Plato's Theory of Knowledge: The Theaetetus and the Sophist of Plato

Plato's Theory of Knowledge: The Theaetetus and the Sophist of Plato

Plato's Theory of Knowledge: The Theaetetus and the Sophist of Plato

Plato's Theory of Knowledge: The Theaetetus and the Sophist of Plato

Excerpt

Since the commentary aims at furnishing the reader with information as the need arises, it will be enough, by way of introduction, to indicate the place of the Theaetetus and the Sophist in the series of Plato's dialogues, and to define briefly the position from which the inquiry starts.

Our two dialogues belong to a group consisting of the Parmenides, the Theaetetus, the Sophist, and the Statesman. As M. Diès has observed, Plato leaves no doubt that the dialogues are meant to be read in this order. The Parmenides describes a meeting imagined as taking place about 450 b.c. between Socrates, who would then be about twenty, and the Eleatic philosophers, Parmenides and Zeno. To suppose that anything remotely resembling the conversation in this dialogue could have occurred at that date would make nonsense of the whole history of philosophy in the fifth and fourth centuries; and I believe, with M. Diès, that the meeting itself is a literary fiction, not a fact in the biography of Socrates. No ancient historian of philosophy mistook it for the record of an actual event, which, had it occurred, would have been a very important landmark. The Theaetetus (183e, p. 101) alludes to this meeting, and it is once more recalled in the Sophist (217c, p. 166) in terms that can only refer to the Parmenides. The Theaetetus, again, ends with an appointment which is kept at the beginning of the Sophist; and the Sophist itself is openly referred to in the Statesman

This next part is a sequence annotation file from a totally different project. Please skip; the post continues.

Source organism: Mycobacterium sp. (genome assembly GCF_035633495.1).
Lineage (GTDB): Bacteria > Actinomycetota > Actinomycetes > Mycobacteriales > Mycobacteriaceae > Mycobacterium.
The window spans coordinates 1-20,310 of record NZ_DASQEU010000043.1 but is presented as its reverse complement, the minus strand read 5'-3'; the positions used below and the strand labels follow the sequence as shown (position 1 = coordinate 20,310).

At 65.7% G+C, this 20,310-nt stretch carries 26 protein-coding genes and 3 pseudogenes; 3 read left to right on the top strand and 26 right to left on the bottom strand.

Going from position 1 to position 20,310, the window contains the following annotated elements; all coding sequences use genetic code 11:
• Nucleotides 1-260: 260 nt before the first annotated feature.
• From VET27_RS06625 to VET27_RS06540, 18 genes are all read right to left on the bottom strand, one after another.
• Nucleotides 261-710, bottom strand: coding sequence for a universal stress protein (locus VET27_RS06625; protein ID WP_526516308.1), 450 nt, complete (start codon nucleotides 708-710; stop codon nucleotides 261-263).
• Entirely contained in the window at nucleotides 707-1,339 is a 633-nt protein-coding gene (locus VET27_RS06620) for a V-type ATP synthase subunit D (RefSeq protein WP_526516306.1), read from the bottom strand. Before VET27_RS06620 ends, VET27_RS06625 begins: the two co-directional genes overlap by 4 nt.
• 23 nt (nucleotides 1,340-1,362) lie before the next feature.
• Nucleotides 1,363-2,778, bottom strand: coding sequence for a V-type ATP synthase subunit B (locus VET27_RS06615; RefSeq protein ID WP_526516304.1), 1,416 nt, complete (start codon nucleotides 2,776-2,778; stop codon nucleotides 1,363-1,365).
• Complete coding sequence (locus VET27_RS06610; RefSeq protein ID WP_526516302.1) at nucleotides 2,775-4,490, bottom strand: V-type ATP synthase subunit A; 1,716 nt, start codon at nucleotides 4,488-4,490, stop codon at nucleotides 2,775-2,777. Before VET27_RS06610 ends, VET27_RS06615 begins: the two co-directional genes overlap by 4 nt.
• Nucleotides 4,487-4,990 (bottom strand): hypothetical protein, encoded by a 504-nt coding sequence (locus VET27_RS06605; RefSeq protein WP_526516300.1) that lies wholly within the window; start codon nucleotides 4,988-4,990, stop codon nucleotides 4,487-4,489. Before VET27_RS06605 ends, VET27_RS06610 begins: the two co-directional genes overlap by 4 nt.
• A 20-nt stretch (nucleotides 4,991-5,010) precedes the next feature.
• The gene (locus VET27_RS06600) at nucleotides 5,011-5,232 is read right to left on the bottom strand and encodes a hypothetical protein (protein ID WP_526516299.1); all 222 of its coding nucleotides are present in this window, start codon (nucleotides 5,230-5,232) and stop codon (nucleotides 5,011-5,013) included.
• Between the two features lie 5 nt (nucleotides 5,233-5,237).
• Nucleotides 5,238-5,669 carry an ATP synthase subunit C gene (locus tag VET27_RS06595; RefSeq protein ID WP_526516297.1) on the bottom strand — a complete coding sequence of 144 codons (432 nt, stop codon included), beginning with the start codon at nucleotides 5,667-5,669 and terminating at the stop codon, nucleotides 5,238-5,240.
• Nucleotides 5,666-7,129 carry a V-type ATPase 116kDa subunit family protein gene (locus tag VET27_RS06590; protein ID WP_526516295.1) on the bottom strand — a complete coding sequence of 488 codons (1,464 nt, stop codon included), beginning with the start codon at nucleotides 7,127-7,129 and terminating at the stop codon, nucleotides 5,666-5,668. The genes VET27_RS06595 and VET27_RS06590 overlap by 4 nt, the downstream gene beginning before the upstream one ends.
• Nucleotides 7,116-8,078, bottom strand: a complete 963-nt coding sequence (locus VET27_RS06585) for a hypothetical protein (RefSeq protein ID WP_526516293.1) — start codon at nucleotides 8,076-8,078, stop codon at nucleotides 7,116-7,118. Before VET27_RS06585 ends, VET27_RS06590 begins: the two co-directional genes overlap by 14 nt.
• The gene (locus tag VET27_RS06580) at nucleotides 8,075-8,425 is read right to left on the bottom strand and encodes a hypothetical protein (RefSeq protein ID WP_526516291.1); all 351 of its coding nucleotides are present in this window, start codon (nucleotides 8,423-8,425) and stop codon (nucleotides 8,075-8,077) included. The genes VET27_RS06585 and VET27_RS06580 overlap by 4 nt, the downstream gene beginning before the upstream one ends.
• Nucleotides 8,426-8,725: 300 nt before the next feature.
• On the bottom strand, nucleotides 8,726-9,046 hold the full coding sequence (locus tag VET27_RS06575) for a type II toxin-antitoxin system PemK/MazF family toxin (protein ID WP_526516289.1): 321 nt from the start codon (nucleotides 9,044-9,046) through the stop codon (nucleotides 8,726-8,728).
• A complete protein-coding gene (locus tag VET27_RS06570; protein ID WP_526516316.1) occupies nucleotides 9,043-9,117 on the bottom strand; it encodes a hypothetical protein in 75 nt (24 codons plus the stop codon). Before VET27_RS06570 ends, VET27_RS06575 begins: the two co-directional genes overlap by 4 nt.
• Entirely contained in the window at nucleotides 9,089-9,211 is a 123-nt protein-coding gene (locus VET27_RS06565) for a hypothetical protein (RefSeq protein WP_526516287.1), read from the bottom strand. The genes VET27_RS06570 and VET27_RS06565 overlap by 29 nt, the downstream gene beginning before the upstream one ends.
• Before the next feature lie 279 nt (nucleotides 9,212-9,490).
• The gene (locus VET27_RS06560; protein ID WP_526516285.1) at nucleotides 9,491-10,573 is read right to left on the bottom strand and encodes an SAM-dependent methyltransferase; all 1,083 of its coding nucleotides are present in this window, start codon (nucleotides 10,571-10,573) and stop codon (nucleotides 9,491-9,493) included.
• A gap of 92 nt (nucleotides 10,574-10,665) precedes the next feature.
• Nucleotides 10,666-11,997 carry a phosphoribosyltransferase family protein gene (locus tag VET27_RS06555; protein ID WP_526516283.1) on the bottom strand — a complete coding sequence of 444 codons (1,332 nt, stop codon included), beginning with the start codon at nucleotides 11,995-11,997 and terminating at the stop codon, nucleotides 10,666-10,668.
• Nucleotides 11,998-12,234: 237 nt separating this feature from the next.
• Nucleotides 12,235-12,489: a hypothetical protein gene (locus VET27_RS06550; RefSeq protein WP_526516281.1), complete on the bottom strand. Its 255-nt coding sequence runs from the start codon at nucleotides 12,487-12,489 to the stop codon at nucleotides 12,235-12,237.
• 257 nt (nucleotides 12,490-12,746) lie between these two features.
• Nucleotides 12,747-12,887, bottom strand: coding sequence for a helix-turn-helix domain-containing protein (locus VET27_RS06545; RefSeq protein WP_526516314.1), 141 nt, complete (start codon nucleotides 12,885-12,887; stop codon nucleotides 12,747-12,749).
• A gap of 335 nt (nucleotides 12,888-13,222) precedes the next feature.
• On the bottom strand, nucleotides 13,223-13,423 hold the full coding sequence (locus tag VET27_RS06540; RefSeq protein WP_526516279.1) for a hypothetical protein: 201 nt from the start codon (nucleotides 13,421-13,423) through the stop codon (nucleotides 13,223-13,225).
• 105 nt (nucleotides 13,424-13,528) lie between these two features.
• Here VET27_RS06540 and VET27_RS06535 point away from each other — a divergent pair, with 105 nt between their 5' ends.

As for the order of composition, no one doubts that the Sophist and the Statesman, which contain one continuous conversation, are later than the Theaetetus. In the Theaetetus many critics have noticed that the style changes towards the end in the direction of Plato's later manner. If that is so, stylometric results based on the dialogue as a whole will be misleading. The latter part of the Theaetetus, as we have it, may have been finished years after the beginning, and the Parmenides may have been composed in the interval. On the other hand, we need not suppose any very long gap between the completion of the Theaetetus and the composition of the Sophist and the Statesman.

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